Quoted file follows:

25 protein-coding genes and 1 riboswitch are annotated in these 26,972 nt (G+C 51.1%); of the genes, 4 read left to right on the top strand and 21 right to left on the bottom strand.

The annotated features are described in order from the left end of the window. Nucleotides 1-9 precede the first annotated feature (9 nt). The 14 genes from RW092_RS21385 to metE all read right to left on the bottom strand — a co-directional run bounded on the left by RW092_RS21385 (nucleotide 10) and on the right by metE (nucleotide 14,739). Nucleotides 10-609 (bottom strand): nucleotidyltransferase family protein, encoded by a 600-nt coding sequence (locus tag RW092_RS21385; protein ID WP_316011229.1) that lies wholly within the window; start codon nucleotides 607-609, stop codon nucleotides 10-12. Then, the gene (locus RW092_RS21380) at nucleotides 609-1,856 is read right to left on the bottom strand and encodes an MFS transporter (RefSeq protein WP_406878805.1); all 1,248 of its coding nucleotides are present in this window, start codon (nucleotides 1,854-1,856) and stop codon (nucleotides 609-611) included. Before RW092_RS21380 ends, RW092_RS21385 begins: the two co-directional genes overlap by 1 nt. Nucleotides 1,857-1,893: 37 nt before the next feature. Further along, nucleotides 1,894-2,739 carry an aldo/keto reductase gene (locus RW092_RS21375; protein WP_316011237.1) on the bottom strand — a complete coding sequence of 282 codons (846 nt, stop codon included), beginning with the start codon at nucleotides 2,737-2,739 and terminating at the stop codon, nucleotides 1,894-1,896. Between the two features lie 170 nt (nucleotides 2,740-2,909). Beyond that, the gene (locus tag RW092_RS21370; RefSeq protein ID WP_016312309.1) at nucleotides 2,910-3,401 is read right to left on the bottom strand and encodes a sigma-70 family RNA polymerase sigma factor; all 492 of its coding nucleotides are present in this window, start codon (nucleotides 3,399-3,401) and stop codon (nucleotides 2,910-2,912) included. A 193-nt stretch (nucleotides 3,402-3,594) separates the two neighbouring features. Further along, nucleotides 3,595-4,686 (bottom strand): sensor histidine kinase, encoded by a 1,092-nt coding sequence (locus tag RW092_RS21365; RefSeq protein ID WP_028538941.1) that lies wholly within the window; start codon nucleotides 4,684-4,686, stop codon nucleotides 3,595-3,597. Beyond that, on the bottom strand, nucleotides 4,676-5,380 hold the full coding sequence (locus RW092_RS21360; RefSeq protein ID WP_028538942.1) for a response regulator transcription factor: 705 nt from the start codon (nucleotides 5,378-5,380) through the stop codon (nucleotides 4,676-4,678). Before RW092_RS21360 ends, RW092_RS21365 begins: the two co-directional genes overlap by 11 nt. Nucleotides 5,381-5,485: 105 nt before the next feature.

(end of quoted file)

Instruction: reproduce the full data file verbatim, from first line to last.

25 protein-coding genes and 1 riboswitch are annotated in these 26,972 nt (G+C 51.1%); of the genes, 4 read left to right on the top strand and 21 right to left on the bottom strand.

The annotated features are described in order from the left end of the window. Nucleotides 1-9 precede the first annotated feature (9 nt). The 14 genes from RW092_RS21385 to metE all read right to left on the bottom strand — a co-directional run bounded on the left by RW092_RS21385 (nucleotide 10) and on the right by metE (nucleotide 14,739). Nucleotides 10-609 (bottom strand): nucleotidyltransferase family protein, encoded by a 600-nt coding sequence (locus tag RW092_RS21385; protein ID WP_316011229.1) that lies wholly within the window; start codon nucleotides 607-609, stop codon nucleotides 10-12. Then, the gene (locus RW092_RS21380) at nucleotides 609-1,856 is read right to left on the bottom strand and encodes an MFS transporter (RefSeq protein WP_406878805.1); all 1,248 of its coding nucleotides are present in this window, start codon (nucleotides 1,854-1,856) and stop codon (nucleotides 609-611) included. Before RW092_RS21380 ends, RW092_RS21385 begins: the two co-directional genes overlap by 1 nt. Nucleotides 1,857-1,893: 37 nt before the next feature. Further along, nucleotides 1,894-2,739 carry an aldo/keto reductase gene (locus RW092_RS21375; protein WP_316011237.1) on the bottom strand — a complete coding sequence of 282 codons (846 nt, stop codon included), beginning with the start codon at nucleotides 2,737-2,739 and terminating at the stop codon, nucleotides 1,894-1,896. Between the two features lie 170 nt (nucleotides 2,740-2,909). Beyond that, the gene (locus tag RW092_RS21370; RefSeq protein ID WP_016312309.1) at nucleotides 2,910-3,401 is read right to left on the bottom strand and encodes a sigma-70 family RNA polymerase sigma factor; all 492 of its coding nucleotides are present in this window, start codon (nucleotides 3,399-3,401) and stop codon (nucleotides 2,910-2,912) included. A 193-nt stretch (nucleotides 3,402-3,594) separates the two neighbouring features. Further along, nucleotides 3,595-4,686 (bottom strand): sensor histidine kinase, encoded by a 1,092-nt coding sequence (locus tag RW092_RS21365; RefSeq protein ID WP_028538941.1) that lies wholly within the window; start codon nucleotides 4,684-4,686, stop codon nucleotides 3,595-3,597. Beyond that, on the bottom strand, nucleotides 4,676-5,380 hold the full coding sequence (locus RW092_RS21360; RefSeq protein ID WP_028538942.1) for a response regulator transcription factor: 705 nt from the start codon (nucleotides 5,378-5,380) through the stop codon (nucleotides 4,676-4,678). Before RW092_RS21360 ends, RW092_RS21365 begins: the two co-directional genes overlap by 11 nt. Nucleotides 5,381-5,485: 105 nt before the next feature.